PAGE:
Mo Farah wins Chicago Marathon

Leave a comment

Mo Farah, the greatest track distance runner of the last decade, notched his first 26.2-mile win, taking the Chicago Marathon on Sunday.

Farah, a four-time Olympic champion between the 5000m and 10,000m, clocked 2:05:11 in the rain, smashing the European record of 2:05:48. He won by 13 seconds, kicking away from Ethiopian Mosinet Geremew in the last mile.

Pre-race favorites American Galen Rupp (2:06:21) and Geoffrey Kirui of Kenya (2:06:45) were fifth and sixth.

“We wasn’t sure about the pace because conditions wasn’t great. Everybody was thinking about position, not time,” Farah said. “I could have gone a lot faster.”

Kenyan Brigid Kosgei won the women’s race in 2:18:35. Ethiopians Roza Dereje and Shure Demise were second and third in 2:21:18 and 2:22:15, respectively.

The event lost luster after Jordan Hasay, the second-fastest U.S. female marathoner ever, and 2017 World bronze medalist Amy Cragg withdrew beforehand for health reasons.

Gwen Jorgensen, the 2016 Olympic triathlon champion, was 11th in 2:36:23 in her second marathon and first since switching sports last year. Jorgensen must drop significantly into the 2:20s at the 2020 Olympic Trials for a chance at the three-woman team for Tokyo.

MORE: Chicago Marathon Results

In his third career marathon, Farah padded his argument as one of the greatest runners in history. Farah won 10 Olympic and world titles between 5000m and 10,000m from 2011 through 2017 before moving full-time to the marathon.

Farah debuted at 26.2 miles in 2014, placing eighth in London in 2:08:21, then went back to track racing. In his return to the marathon in April, he was third in London in 2:06:21, breaking the British record.

Farah noted he was ranked eighth in the Chicago field by personal best going into the race.

“I think I was expected definitely to finish in the top three. That was the aim,” he said.

Farah has ways to go to scale marathoning like he did track racing. Kenyan Eliud Kipchoge has been in a class of his own for a few years, most recently smashing the world record in Berlin three weeks ago in 2:01:39.

“Eliud’s definitely a better athlete, in the marathon,” Farah said, adding that he’ll probably race the London Marathon again in April (which Kipchoge also usually races). “Depends on what happens next couple of years, if he slows down or if he continues to keep going up, running certain times. But I’m not afraid of turning up in the same field as him, race against him, test him out.”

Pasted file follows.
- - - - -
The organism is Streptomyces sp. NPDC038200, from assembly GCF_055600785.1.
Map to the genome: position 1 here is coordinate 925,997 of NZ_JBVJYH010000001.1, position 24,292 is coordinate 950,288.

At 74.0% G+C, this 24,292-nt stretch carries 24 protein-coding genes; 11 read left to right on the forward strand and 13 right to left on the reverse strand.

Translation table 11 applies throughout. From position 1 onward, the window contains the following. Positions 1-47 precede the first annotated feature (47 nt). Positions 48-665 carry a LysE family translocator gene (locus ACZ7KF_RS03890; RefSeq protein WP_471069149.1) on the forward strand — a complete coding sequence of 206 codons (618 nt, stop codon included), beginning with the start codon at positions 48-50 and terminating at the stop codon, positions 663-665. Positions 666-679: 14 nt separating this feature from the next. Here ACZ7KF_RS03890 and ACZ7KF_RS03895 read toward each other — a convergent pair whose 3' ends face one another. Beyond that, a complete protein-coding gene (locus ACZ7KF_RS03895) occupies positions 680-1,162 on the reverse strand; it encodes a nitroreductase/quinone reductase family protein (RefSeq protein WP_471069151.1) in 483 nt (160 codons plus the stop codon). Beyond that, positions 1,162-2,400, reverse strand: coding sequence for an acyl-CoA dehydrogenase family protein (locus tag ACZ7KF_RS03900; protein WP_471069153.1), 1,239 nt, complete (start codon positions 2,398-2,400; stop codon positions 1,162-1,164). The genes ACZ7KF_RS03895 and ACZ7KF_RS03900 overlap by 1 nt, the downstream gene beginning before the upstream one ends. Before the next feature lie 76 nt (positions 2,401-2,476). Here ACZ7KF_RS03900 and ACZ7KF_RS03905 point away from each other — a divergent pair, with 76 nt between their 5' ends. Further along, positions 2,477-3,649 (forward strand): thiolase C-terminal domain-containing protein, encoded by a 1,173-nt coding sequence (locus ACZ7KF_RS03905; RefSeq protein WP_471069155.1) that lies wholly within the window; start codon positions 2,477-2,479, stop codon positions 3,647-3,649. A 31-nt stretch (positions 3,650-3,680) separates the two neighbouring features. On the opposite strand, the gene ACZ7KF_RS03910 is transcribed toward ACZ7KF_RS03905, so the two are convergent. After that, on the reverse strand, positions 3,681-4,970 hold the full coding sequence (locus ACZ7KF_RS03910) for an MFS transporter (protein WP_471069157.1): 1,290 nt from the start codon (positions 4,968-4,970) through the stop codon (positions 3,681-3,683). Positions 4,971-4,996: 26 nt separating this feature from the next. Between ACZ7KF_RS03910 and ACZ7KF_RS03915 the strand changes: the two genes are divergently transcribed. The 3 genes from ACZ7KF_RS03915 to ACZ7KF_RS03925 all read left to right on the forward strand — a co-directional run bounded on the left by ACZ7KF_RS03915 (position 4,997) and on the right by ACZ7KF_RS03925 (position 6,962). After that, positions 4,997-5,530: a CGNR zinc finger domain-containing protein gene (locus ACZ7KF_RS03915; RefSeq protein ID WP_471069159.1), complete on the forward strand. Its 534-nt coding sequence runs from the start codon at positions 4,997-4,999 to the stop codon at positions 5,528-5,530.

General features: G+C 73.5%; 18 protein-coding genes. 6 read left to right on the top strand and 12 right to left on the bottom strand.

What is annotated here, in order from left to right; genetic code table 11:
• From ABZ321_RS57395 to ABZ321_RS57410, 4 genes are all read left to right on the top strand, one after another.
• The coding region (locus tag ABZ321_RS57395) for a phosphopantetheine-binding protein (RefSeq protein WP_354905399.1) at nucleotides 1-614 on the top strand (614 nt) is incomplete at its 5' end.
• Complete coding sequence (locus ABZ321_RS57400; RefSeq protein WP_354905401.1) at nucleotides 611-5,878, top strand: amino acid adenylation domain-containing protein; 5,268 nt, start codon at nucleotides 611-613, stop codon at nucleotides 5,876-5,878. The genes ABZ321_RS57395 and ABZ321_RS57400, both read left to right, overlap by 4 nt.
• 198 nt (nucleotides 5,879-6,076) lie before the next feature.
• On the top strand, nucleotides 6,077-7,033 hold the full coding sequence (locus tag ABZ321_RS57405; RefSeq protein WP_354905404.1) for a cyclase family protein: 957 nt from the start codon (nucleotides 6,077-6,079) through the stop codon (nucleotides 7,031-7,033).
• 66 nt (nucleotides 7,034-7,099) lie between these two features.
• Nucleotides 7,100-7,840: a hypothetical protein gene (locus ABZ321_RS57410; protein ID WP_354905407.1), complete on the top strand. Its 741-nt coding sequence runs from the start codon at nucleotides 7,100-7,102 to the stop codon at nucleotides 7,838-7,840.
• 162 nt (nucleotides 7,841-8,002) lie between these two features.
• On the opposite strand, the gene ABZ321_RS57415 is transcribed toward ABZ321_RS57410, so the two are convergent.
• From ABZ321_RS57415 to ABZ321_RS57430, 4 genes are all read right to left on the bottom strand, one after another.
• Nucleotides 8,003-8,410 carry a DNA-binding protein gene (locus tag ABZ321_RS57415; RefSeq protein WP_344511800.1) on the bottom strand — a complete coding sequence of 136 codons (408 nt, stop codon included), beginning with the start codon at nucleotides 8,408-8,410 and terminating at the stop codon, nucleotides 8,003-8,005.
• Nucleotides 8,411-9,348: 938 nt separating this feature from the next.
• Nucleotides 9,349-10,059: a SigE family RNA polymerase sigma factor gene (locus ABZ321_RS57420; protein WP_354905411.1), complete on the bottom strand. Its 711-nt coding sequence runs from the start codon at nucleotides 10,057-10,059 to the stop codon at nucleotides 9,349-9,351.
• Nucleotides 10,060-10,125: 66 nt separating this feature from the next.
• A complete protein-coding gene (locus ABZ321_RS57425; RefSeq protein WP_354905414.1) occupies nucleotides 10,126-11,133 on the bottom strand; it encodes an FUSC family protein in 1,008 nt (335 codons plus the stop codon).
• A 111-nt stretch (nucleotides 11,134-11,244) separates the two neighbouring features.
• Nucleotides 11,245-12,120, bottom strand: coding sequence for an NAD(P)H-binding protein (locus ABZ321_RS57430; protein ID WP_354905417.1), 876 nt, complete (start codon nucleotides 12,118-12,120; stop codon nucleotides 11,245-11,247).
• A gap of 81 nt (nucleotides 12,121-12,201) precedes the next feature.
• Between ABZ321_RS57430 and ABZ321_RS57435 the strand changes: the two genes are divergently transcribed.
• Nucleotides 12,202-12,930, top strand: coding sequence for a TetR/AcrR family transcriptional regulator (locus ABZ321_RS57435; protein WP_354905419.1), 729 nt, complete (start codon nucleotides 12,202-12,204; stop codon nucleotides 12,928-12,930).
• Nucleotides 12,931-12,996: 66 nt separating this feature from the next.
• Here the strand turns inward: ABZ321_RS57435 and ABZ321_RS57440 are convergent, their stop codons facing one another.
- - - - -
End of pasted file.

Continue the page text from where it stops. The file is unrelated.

Farah is firmly in the second tier. So is Rupp.

Rupp, who formerly trained with Farah, dropped from the leaders around mile 19. Rupp earned the Rio Olympic marathon bronze medal and last year became the first U.S. male runner to win Chicago since 2002.

“My goal was to win, but I ran as best as I could,” Rupp said. “I just got to give credit to Mo and all the other guys that beat me.”

Kirui was shed from the leading group near mile 20. Kirui won the 2017 Boston Marathon, edging Rupp, and the 2017 World title.

Jorgensen, 32, said a pre-race goal was to not go faster than 5:40/mile pace (or a 2:28:34 marathon). She started at 5:47/mile and slowed significantly around mile 20 and finished struggling at 6:48/mile pace.

“I am, I’d say gutted, very disappointed,” Jorgensen said, adding that she had a fever all week but has raced really well while ill before.

She found husband Pat Lemieux and told him, “Oh my goodness, I’m really questioning what the heck I’m doing,” referencing leaving triathlon at the top of the sport for the marathon challenge. Jorgensen lacked motivation in Olympic-distance triathlon after winning everything and did not want to follow other Olympic medalists to the Ironman distance.

Given time to reflect, she forges ahead. Jorgensen remembered that she was lapped out of her first World Triathlon Series race in 2011 and then finished second two races later.